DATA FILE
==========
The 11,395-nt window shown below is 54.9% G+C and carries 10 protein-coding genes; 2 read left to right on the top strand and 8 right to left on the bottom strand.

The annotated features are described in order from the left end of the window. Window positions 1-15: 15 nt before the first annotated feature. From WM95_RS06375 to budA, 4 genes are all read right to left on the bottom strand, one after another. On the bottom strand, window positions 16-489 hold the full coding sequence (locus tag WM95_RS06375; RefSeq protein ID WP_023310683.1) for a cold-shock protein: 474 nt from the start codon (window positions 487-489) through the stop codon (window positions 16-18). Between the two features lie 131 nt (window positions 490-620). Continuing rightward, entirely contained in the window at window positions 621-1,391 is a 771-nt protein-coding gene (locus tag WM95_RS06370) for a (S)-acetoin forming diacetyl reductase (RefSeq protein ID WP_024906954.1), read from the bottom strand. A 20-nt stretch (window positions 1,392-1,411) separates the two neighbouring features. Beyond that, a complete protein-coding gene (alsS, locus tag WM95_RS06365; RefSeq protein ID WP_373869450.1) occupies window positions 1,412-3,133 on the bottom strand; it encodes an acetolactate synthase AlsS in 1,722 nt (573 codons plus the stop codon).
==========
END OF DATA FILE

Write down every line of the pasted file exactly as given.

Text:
The 11,395-nt window shown below is 54.9% G+C and carries 10 protein-coding genes; 2 read left to right on the top strand and 8 right to left on the bottom strand.

The annotated features are described in order from the left end of the window. Window positions 1-15: 15 nt before the first annotated feature. From WM95_RS06375 to budA, 4 genes are all read right to left on the bottom strand, one after another. On the bottom strand, window positions 16-489 hold the full coding sequence (locus tag WM95_RS06375; RefSeq protein ID WP_023310683.1) for a cold-shock protein: 474 nt from the start codon (window positions 487-489) through the stop codon (window positions 16-18). Between the two features lie 131 nt (window positions 490-620). Continuing rightward, entirely contained in the window at window positions 621-1,391 is a 771-nt protein-coding gene (locus tag WM95_RS06370) for a (S)-acetoin forming diacetyl reductase (RefSeq protein ID WP_024906954.1), read from the bottom strand. A 20-nt stretch (window positions 1,392-1,411) separates the two neighbouring features. Beyond that, a complete protein-coding gene (alsS, locus tag WM95_RS06365; RefSeq protein ID WP_373869450.1) occupies window positions 1,412-3,133 on the bottom strand; it encodes an acetolactate synthase AlsS in 1,722 nt (573 codons plus the stop codon).